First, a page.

When I was growing up, my mom used to put me on the train up to Chicago to see my grandmother. Marion Whitmore was an elegant lady and devoted grandma who lived in a thoughtfully appointed one bedroom apartment on the city side of a high rise right on Lake Shore Drive.  Her building stood proudly on the edge of the fresh water ocean known as Lake Michigan. In those days you didn't need a car because you could call down to the little grocer on the first floor and have eggs, milk and bread delivered to your door.

I thought she was the coolest. Little did I know just how cool. Years later, I learned that after marrying and having two boys and a girl in the 1930s, her husband abandoned her for another woman... the night after my grandmother threw his 40th birthday bash. She was left alone to raise three small children on a secretary's salary. This was her thanks for traipsing across the country during the Depression and making temporary homes for the family in log cabins in the CCC camps,  where the government gave guys out-of-work a job logging or clearing roads.

I would travel up to Chicago wearing a dress and white gloves (mom insisted) and Grandma would take me shopping at her favorite children's boutique. I remember the year she bought me the orange polka dot suit. To this day it remains my favorite outfit ever. After shopping, we would make our way to Marshall Fields to lunch in the cafe on tea sandwiches and iced tea. Dessert was pecan pie, a la mode. It was always pecan pie. We both would declare how much we loved it. I couldn't wait until the next time we could go. Two forks, two kindred souls.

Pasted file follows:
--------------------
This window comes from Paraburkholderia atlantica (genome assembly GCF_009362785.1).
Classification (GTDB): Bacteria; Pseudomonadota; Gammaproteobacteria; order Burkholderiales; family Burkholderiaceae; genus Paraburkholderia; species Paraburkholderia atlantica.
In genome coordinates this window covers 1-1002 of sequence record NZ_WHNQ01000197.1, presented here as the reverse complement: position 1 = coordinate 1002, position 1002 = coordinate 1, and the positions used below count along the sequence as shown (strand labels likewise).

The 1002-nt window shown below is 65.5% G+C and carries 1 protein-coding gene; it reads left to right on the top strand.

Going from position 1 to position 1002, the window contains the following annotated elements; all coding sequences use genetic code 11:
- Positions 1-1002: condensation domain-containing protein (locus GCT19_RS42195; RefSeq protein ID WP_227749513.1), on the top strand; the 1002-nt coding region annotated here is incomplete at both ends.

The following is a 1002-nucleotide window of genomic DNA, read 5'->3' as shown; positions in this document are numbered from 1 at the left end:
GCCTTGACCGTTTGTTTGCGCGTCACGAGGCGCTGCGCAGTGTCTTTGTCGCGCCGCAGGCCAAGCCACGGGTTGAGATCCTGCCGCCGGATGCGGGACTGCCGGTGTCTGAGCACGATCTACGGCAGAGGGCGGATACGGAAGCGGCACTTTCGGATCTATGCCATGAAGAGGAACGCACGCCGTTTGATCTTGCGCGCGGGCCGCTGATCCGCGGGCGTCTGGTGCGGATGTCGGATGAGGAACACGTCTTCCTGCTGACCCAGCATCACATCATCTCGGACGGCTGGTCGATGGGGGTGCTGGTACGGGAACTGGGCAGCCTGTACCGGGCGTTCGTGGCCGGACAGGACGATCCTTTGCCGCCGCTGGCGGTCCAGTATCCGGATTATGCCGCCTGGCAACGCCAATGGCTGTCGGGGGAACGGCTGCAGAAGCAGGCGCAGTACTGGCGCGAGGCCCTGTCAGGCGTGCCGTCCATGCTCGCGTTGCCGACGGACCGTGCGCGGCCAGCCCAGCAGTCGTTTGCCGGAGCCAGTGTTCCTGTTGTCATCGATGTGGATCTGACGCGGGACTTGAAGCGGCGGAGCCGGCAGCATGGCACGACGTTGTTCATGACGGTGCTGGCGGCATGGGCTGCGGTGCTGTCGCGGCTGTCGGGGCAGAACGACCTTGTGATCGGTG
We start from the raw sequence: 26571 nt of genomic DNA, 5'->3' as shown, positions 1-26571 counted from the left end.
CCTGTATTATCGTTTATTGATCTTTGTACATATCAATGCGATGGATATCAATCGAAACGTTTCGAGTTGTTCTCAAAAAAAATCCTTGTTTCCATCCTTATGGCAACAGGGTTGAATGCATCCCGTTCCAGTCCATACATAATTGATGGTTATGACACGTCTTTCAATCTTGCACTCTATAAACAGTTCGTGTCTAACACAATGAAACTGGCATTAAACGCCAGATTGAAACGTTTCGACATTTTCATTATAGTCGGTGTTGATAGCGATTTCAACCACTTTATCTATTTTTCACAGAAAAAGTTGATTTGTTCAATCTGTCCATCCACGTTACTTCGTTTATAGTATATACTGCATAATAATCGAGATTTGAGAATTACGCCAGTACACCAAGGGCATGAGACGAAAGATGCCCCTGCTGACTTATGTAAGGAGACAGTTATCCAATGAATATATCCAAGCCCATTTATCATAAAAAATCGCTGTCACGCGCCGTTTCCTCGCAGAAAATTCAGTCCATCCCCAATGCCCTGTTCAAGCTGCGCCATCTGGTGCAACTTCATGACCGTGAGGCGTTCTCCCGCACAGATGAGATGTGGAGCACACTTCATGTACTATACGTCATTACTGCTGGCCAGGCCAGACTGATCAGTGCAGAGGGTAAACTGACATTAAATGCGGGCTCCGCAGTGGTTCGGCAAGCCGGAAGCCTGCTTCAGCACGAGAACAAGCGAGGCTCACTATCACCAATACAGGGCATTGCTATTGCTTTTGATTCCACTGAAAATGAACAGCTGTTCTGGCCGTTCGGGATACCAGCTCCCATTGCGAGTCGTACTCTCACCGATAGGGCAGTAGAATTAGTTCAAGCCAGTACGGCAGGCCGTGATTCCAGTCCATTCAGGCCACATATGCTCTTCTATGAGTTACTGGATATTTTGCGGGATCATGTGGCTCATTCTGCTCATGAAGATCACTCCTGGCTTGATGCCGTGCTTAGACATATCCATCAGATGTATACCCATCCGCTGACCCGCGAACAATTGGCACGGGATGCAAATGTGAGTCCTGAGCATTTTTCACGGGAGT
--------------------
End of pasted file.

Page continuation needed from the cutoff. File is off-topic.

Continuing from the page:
The other night while traveling to a client engagement, I ordered the pecan pie a la mode from room service at the Omni Hotel in Philadelphia. The memory came flooding back again. I've always wondered why this is such a powerful anchor for me. I know it must be that sharing something small with people you care about comes to symbolize something much more, especially over time.  Eventually the memory becomes a trigger that reconnects you with all those good feelings.

In a healthy work environment, shared rituals should happen, too.

Sometimes people just create them on their own, but as a leader you can also invent them. Pizza to celebrate a win; popcorn at 3 pm on Fridays, cake every time somebody on the team has a birthday.  I never really worked in a place with shared rituals before I started this company, which is maybe why I really appreciate them now. It takes the stress out of the day, reconnects you to the human beings known as "co-workers" and forces everybody to talk about TOTW...(Things Other Than Work).

I won't say we are perfect at it in our office. The big joke is that we celebrate for 34 seconds and then go back to work.  This year we worked on it - extending that celebration to a minute and a half. That was progress. But at least we do it.

With the New Year on the horizon, it seems like a great time to think about rituals that might build the bonds among your team. Little things can really mean a lot. In a year that seems destined to be filled with uncertainty, those anchors might just get us through it, together.

If we can't appreciate what we have, more will never be enough.

I include myself among the sinners who forget how much there is to be happy about.

Happy Holidays!




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